Clogs: yes, or no?

When models took to the spring/summer catwalk at Chanel decked in clunky wooden clogs, a collective eyebrow was raised. This wasn’t the first time the French fashion house had toyed with the traditional heel – last year saw one shaped like a gun, this season, one so arched it looked set to snap – but a thick slab of wood? After machete-sharp platform stilettos, which well-trained consumer would plump for footwear this clumpy, this … ugly?

Thousands, apparently. With their practical, natural and – compared to most shoes from previous years – rather modest qualities, clogs have chimed, like no other shoe this season, with the post-recession predilection for simplicity and authenticity. As Will Galgey, the man who tracks trends at The Futures Company, says: “Consumers have shown a strong desire to embrace products and brands that in some way feel more natural; the wood and leather on clogs feels very earthy. Now people have a much greater sense of being more reserved, introverted and considered in their choices. Clogs are a good representation of that and an antidote to the pre-recession excess and exuberance.”

It helps when there’s a significant celebrity backer, too. Gracing the cover of the March edition of British Vogue was Alexa Chung, fashion’s new paradigm of down-at-heel beauty, wearing the utilitarian uniform – the boyfriend jacket, the androgynous white shirt, the turned-up jeans and those Chanel clogs: brown leather mules, sides stamped with glossy brass studs, uppers licked with brick-thick wooden soles.

Chung’s corroboration of the trend that Chanel spearheaded was enough, according to, to stimulate a 200 per cent hike in sales for the wooden shoe on eBay. The clog, emerging on the catwalk in September, had spread like a sartorial virus come spring, infecting every layer of the fashion food chain from Chanel, Louis Vuitton and Céline, to Spanish shoemaker Pedro García, department store stalwart Kurt Geiger, and shoe destination for the masses, Clarks.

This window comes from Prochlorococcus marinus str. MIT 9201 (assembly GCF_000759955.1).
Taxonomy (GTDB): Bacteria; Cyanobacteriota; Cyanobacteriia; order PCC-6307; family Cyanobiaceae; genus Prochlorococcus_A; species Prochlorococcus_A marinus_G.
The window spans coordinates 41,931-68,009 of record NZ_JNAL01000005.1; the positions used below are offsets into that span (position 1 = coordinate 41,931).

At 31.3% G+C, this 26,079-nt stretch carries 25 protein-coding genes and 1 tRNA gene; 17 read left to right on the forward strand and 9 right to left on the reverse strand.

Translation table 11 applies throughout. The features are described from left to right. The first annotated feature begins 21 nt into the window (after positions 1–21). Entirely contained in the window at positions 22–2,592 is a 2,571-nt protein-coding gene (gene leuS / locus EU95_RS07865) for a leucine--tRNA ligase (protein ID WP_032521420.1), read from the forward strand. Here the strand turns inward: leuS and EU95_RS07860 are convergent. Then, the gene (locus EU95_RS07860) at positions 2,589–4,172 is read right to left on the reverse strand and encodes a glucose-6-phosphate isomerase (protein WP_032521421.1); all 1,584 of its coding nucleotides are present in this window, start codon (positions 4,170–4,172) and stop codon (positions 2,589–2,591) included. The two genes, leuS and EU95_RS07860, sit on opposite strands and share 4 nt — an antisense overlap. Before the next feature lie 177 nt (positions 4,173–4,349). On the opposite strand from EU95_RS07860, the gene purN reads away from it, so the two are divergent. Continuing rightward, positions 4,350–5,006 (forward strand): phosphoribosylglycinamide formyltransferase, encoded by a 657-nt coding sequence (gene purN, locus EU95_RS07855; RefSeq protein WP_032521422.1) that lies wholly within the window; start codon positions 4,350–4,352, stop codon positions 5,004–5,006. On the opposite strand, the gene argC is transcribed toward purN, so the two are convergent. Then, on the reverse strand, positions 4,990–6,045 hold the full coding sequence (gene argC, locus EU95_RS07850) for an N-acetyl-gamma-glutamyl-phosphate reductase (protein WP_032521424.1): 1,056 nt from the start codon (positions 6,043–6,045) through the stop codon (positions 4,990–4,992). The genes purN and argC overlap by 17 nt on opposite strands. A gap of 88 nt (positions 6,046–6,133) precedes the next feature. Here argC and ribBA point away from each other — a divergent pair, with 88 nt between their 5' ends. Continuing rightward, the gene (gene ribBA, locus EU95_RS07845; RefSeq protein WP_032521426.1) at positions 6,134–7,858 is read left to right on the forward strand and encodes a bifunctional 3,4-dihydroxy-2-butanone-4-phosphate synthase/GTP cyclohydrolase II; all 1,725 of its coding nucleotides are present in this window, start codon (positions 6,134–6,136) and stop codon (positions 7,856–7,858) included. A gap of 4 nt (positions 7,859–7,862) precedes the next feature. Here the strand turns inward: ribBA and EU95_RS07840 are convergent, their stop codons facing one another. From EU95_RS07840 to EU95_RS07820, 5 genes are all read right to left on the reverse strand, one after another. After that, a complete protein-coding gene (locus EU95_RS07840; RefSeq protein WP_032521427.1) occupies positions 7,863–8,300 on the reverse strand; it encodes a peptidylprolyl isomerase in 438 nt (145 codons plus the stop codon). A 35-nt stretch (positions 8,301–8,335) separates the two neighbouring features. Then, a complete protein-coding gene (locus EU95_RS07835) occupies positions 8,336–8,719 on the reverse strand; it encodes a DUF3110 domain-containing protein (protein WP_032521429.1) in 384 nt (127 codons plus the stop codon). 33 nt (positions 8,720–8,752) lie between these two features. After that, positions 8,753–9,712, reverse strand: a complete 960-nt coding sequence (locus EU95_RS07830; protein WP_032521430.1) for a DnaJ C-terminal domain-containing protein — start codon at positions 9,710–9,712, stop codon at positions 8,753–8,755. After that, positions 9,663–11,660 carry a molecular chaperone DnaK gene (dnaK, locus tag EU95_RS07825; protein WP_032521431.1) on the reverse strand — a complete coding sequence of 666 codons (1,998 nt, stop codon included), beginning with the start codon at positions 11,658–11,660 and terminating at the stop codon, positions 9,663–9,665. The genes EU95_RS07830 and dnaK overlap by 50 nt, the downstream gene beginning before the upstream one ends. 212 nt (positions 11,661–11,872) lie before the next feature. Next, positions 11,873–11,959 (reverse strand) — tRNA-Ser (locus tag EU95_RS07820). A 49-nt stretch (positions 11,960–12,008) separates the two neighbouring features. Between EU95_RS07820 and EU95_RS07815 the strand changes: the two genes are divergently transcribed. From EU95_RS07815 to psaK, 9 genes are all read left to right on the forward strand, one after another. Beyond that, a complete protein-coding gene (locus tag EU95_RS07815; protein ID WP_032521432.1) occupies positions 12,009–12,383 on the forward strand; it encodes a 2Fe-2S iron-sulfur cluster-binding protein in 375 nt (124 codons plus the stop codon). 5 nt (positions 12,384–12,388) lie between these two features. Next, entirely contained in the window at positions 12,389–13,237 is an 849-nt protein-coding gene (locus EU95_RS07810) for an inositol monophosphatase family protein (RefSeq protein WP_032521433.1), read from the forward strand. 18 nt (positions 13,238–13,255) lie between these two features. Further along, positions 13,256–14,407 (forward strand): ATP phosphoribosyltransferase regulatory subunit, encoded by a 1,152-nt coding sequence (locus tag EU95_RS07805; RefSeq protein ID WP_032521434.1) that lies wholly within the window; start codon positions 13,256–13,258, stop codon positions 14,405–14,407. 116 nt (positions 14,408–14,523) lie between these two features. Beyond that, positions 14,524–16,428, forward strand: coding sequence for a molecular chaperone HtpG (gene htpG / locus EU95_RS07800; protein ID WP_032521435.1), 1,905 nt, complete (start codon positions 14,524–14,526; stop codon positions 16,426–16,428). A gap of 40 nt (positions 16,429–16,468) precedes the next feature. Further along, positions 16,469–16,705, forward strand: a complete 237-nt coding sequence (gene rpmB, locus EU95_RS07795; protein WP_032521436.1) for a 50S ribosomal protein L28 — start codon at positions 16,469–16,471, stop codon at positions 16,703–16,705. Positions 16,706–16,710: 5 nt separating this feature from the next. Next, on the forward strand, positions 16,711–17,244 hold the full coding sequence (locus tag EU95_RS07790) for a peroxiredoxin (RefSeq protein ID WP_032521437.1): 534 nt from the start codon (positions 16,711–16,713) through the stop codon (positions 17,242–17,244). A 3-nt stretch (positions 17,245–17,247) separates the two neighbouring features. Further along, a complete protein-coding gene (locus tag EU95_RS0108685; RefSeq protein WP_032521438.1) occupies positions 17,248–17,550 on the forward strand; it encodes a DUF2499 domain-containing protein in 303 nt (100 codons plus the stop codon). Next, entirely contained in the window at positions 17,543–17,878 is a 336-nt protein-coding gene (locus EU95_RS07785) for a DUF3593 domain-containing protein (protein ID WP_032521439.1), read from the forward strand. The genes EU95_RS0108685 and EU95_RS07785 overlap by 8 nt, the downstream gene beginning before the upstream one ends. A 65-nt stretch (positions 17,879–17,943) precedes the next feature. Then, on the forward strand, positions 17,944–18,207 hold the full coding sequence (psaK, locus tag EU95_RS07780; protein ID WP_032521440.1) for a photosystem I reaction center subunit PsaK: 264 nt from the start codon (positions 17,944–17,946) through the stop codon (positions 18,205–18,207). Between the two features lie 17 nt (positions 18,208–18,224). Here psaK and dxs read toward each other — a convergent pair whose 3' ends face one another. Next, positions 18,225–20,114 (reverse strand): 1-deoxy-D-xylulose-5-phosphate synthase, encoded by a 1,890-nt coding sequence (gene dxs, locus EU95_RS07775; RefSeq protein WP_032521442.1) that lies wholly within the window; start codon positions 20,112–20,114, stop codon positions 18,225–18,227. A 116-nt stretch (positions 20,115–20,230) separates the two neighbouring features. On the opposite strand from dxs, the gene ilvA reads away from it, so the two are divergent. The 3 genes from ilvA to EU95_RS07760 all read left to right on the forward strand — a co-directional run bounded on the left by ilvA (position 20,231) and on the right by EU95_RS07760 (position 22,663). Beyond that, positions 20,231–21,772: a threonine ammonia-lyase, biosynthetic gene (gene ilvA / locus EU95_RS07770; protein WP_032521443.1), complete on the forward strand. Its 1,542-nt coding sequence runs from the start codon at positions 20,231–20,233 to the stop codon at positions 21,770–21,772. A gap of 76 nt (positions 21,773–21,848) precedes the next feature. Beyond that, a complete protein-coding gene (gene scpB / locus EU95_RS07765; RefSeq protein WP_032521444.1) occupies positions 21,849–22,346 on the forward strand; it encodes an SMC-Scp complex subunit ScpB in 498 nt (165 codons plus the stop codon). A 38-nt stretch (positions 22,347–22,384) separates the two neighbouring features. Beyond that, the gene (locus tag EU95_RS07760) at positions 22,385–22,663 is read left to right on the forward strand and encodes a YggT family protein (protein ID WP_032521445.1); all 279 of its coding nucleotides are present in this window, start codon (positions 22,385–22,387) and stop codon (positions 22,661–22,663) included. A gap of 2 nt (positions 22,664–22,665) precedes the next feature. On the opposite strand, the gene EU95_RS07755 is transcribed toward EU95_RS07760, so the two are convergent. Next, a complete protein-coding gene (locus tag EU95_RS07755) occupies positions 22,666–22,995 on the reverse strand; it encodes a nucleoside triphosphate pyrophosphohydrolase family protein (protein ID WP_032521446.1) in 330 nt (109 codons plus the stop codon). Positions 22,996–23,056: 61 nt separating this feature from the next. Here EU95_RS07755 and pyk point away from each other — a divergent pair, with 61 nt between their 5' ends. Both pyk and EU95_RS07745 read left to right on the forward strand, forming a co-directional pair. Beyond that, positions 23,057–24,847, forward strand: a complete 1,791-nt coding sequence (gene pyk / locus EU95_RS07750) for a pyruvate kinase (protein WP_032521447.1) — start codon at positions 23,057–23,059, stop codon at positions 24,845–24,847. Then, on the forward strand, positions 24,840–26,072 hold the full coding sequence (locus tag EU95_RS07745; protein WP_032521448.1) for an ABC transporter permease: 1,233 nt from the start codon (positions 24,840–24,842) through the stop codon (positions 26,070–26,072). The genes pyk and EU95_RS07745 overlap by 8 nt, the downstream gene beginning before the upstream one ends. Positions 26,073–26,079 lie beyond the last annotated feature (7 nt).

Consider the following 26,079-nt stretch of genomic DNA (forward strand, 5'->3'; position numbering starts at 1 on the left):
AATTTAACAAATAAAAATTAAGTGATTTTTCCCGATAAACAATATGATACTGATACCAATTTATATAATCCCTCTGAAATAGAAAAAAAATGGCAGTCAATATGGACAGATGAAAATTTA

“Once considered clunky and unattractive, the classic form has been revived with an appealing softness,” says Rebecca Farrar-Hockley, the buying and creative director at Kurt Geiger. “Combining the clog style with the trend for mid-height heels has meant two of our styles, the ‘Jada’ and ‘Jola’ (both £160), sold out within a week of hitting our stores.” As for Russell & Bromley, their ‘Topnotch’ clog (£85.50) provoked a waiting list, a sell-out, and an ensuing repeat of the style in various different fabrics and colours. At luxury retail site, chief executive Sarah Curran reported an unprecedented demand for the Ugg clog, which sold out within hours of going live on the site. “It was just a matter of when. Chanel made the clog both wearable and fashion-forward,” she says.

While Chanel may have created a credible clog, and the high street leveraged its halo effect to full advantage, not everyone is convinced. Fashion-forward might be eminently viable for Alexa Chung and her under-25 acolytes, but the frisson of novelty is distinctly lacking for many women who have witnessed the trend before (perhaps on more than one occasion). Harriet Quick, fashion features director at British Vogue, says: “Clogs come in and out of fashion – remember the pony skin Marni ones in the late 1990s? They are always appealing but deeply uncomfortable and, I think, made for their original geoscape – the flat Netherlands and not windy, bumpy London.”